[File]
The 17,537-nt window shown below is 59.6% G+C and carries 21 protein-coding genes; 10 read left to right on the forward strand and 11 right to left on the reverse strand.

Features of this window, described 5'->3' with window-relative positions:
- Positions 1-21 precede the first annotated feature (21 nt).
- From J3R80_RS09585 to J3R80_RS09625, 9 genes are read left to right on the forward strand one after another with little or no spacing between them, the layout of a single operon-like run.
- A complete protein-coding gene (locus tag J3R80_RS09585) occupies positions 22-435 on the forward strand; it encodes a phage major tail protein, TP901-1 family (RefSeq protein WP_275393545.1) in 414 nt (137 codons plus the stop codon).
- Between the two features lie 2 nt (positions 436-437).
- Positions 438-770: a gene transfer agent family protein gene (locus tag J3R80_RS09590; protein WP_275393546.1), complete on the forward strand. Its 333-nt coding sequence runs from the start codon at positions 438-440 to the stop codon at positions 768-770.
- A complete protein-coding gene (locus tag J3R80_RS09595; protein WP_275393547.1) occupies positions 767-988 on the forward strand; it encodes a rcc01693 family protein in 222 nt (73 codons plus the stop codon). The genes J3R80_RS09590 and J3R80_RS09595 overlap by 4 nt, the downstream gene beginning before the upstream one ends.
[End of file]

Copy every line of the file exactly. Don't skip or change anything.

The 17,537-nt window shown below is 59.6% G+C and carries 21 protein-coding genes; 10 read left to right on the forward strand and 11 right to left on the reverse strand.

Features of this window, described 5'->3' with window-relative positions:
- Positions 1-21 precede the first annotated feature (21 nt).
- From J3R80_RS09585 to J3R80_RS09625, 9 genes are read left to right on the forward strand one after another with little or no spacing between them, the layout of a single operon-like run.
- A complete protein-coding gene (locus tag J3R80_RS09585) occupies positions 22-435 on the forward strand; it encodes a phage major tail protein, TP901-1 family (RefSeq protein WP_275393545.1) in 414 nt (137 codons plus the stop codon).
- Between the two features lie 2 nt (positions 436-437).
- Positions 438-770: a gene transfer agent family protein gene (locus tag J3R80_RS09590; protein WP_275393546.1), complete on the forward strand. Its 333-nt coding sequence runs from the start codon at positions 438-440 to the stop codon at positions 768-770.
- A complete protein-coding gene (locus tag J3R80_RS09595; protein WP_275393547.1) occupies positions 767-988 on the forward strand; it encodes a rcc01693 family protein in 222 nt (73 codons plus the stop codon). The genes J3R80_RS09590 and J3R80_RS09595 overlap by 4 nt, the downstream gene beginning before the upstream one ends.